Young Yuji Itadori is almost an ordinary high school student if you ignore his naturally pink hair and implausible physical performance. Built like a Norman wardrobe, capable of jumping several floors in a single bound, our fellow is as strong as he is accommodating towards his neighbor. A cream. But his little world is turned upside down when evil spirits interfere in his daily life: Yuji swallows a cursed relic to save his comrades, sees himself possessed by a sociopathic millennial spirit, and by force joins a high school for exorcists. So far the recipe shōnen classic is respected. But Jujutsu Kaisen quickly stood out by offering combat that was as tactical as it was dynamic, mainly inspired by Bleach for the atmosphere (this is seen in the latent charisma of each character) and Hunter X Hunter for the cerebral-explanatory aspect. Paragraphs on Buddhist esotericism rub shoulders with duels to the death between exorcists and scourges where the protagonists soon find themselves skinned to the bone. The potential for a brawling game is there.
Close to being correct
Jujutsu Kaisen Cursed Clash takes the form of a arena fighter in 2v2. A bit like in Dissidia: Final Fantasy, hitting your opponent does not inflict damage, but rather fills our cursed energy gauge – equivalent to mana – and increases its maximum capacity up to a certain cap (defined according to the characters) . This gauge is used to launch special attacks which will hurt a lot. Each fighter has two spells whose effectiveness and cost depend on the level of our gauge. The idea is to start small before launching more and more destructive special techniques as the fight goes on.
A rather original format which allows Byking to exploit the wildly different abilities of fighters, like JoJo’s Bizarre Adventure Eyes of Heaven before it. For example, Todo the Muscle Mountain has the innate spell Boogie Woogie ; nothing to do with evening prayer, this technique exchanges the position of two objects or people by clapping your hands. Ideal for sowing discord in the fray. On paper, the mechanics and the 2v2 format therefore open the door to innovative strategies.
The compliments will stop here. While it’s refreshing to have a truly diverse cast, the sensations are so mediocre that Byking’s hard conceptual work is directly destroyed. My Hero One’s Justice already had a complicated relationship with gravity, but Jujutsu Kaisen Cursed Clash opts for the simulation of swimming in a space environment. Every action, every movement, every strike is hopelessly stuck in molasses. Any exchange of blows inevitably ends up taking to the air with endless aerial combos. This contrasts radically with the very lively martial duels that made the saga famous. The rhythm is seriously hampered since our characters take a long time to get up when they are knocked to the ground. Not to mention the damage from spells which oscillate between a wet fart and a nuclear bomb on an infant.
It is not possible to catch up on cooperation given the very limited potential of the systems. Hitting the same opponent (or helping a comrade in distress) generates a small bonus of cursed energy; we can also work together to launch an unstoppable “combination attack”, usable once per match. In fact, four-way scrums quickly become illegible. Because of the camera, partially, but also the physics engine created which, already painful in 1v1, turns out to be disastrous in more intense confrontations.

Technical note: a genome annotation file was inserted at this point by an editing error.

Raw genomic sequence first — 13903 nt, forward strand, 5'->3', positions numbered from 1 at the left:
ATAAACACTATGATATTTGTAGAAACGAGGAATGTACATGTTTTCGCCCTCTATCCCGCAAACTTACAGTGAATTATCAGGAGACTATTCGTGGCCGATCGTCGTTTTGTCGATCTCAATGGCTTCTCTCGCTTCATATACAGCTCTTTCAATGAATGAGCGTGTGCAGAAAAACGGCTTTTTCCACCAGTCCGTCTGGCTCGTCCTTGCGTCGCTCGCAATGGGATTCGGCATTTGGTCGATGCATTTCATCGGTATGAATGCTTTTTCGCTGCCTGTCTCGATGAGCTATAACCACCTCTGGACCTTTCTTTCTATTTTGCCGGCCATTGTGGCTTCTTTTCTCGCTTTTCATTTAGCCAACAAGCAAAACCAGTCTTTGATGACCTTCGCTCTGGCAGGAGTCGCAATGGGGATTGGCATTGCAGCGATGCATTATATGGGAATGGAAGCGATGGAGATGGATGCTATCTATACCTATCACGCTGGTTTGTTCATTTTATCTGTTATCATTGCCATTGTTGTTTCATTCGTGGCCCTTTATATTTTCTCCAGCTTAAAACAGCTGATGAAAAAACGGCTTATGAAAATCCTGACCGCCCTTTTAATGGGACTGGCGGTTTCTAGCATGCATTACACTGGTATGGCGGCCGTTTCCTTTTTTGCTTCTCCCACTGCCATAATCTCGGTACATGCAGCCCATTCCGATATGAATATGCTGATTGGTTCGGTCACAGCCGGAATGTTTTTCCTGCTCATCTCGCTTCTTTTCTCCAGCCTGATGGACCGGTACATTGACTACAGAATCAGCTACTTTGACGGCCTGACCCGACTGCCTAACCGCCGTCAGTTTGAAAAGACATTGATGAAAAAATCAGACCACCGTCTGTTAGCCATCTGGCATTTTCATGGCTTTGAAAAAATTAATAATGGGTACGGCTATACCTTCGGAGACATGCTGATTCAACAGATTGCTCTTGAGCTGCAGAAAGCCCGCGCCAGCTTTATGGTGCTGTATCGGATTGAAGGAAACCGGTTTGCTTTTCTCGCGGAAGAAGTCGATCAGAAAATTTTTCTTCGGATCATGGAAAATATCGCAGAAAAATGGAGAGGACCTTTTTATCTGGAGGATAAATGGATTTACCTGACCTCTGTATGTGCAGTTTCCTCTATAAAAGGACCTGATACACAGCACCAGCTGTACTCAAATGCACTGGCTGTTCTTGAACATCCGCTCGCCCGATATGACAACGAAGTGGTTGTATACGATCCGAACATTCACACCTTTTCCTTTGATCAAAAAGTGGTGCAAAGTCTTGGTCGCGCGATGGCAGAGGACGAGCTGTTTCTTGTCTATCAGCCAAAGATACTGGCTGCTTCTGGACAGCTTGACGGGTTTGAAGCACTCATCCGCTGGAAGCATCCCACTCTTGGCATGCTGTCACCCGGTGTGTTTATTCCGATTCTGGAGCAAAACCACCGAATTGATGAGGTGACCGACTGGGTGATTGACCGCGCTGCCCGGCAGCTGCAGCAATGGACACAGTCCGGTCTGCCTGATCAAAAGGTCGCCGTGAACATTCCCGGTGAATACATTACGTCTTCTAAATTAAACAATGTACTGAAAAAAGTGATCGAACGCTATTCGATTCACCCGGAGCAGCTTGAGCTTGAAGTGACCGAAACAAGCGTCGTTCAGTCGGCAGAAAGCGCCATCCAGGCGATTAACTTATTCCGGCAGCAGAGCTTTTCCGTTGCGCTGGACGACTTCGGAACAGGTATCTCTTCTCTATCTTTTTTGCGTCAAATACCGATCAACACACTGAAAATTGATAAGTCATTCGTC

Bandai Namco passion slides
Let’s quickly move on to the retrograde visual aspect which tastes good to the start of the PS4’s career. Despite certain efforts to reproduce the visual style of the animated series, remarkably worked by the MAPPA studio, the general softness is felt too much in the impacts. It’s like putting glitter on a bike lane, it’s cute but it doesn’t make it the Rainbow Road. The general blandness hits hard the ultimate attacks of the characters which are difficult to see against the competition (CyberConnect2 remaining absolute master of the staging). The arenas offer a basic destruction system but their limited number makes it very depressing.
The permanent redundancy of the playing fields is particularly felt in the Story mode, where the same three arenas come back in a loop (with rare asides to take a breather), interspersed by miserable slides completely destroying the original narration. For example, the internal duel between Yuji and Sukuna (the evil spirit that inhabits him) does not occur in a mental space studded with bones, but in the same rotten warehouse as the previous fights. In short, we go through all the “cutscenes” – I’m being kind – and we mechanically massacre what comes to hand. The soundtrack does more decently by imitating the soundscape of the anime; it’s obviously disappointing not to hear the electric-eclectic compositions of Hiroaki Tsutsumi and Alisa Okehazama, but this defect is so widespread among manga adaptations that we won’t specifically hold it against Jujutsu Kaisen Cursed Clash (shooting the ambulance is not a socially acceptable sport…).
There is no point in turning to local or online modes because their abject poverty is matched only by the instability of the servers. Finding friends is a priesthood, finishing a game without problems is almost a miracle.Otherwise, no local multiplayer of any kind. A little heresy for a product that could still only find salvation through wild evenings lulled by one too many beers. Let’s end the overview with a round of subsidiary criticism: the character selection menu in the form of an Excel table, inexplicable drops in framerate on PS5, inexplicable shortcomings in casting (Mechamaru where are you?) and sub-par titles often absent. A good point for the road: Jujutsu Kaisen Cursed Clash features a good amount of bonus costumes to unlock as you play. It’s always a catch!